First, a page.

For as long as she can remember Sheron Pearson’s dream was to visit Africa.
Not any of the 55 states on the continent but Ghana, the former Gold Coast where she is convinced her ancestors originated.
For longer than she can remember its first national leader Kwame Nkrumah and Marcus Garvey, Jamaica’s first national adopted its black star as the center-piece for his Back to Africa UNIA movement and that although Garvey yearned to visit Ghana, she was determined to see the soil.
Therefore as a gift to herself on the 60th anniversary of her birth she decided to venture to the continent.
The plan was to stop into London, England where many of her childhood friends planned a party and combined with the African trip would complete an ideal celebration of a milestone May date.
Going was rough, until almost the 11th hour Pearson was without passport or visa.
Instead of walking into the African consulate in New York, she erred by mailing her passport to the Washington DC embassy where it was delayed in bureaucratic red-tape. Three days before departure she walked the walk and for her effort the NY office expedited the process to release her documents in time for departure.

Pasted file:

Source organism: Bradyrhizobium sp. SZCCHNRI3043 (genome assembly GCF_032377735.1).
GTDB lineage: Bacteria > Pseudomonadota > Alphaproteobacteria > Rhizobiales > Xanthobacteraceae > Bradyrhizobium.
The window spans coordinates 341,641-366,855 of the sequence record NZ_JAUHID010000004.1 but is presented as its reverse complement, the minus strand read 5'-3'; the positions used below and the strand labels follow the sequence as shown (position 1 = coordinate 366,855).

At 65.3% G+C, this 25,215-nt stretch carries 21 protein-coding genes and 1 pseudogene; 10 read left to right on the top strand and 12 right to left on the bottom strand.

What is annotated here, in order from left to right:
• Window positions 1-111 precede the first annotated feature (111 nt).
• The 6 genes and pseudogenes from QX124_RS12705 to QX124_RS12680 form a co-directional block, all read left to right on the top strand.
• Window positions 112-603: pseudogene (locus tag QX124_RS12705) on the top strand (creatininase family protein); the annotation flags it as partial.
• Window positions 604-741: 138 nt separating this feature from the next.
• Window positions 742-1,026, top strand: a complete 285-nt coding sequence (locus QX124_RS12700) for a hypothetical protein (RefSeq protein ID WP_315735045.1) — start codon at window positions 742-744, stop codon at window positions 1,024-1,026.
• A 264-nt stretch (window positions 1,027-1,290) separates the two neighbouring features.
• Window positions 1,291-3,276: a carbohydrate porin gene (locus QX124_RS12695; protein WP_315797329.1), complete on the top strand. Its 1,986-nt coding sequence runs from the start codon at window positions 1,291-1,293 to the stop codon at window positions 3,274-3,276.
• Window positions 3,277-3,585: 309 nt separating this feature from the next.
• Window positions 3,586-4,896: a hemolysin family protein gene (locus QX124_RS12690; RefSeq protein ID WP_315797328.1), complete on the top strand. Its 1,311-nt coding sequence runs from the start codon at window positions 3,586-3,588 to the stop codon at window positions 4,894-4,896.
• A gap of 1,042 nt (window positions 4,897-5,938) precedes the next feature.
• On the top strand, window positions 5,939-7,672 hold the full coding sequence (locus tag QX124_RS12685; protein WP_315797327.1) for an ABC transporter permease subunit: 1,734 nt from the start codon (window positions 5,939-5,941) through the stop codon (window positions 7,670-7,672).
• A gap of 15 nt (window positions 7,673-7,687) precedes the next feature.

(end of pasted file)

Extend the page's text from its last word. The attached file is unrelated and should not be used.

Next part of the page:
“Akwaba,” the welcoming greeting to all arriving visitors won her from the start. Now, Pearson is an advocate for travel to Ghana.
She detailed her brief visit with a video presentation narrated as “A Night In Ghana.”
Tracing her adventure from Accra, to Kumasi and Cape Coast she retraced the brief but enlightening and fulfilling journey to the motherland.
Talking to a predominant gathering of Jamaicans, she explained:
“It’s not like anyplace else. There is culture, history and that’s where we are from…” Pearson told guests at the Adam Clayton Powell Jr. State Office Building in Harlem.
Now she is determined to organizing a trip back.
Her dream would be to return next year, if only again for the second edition to “A Night In Ghana.”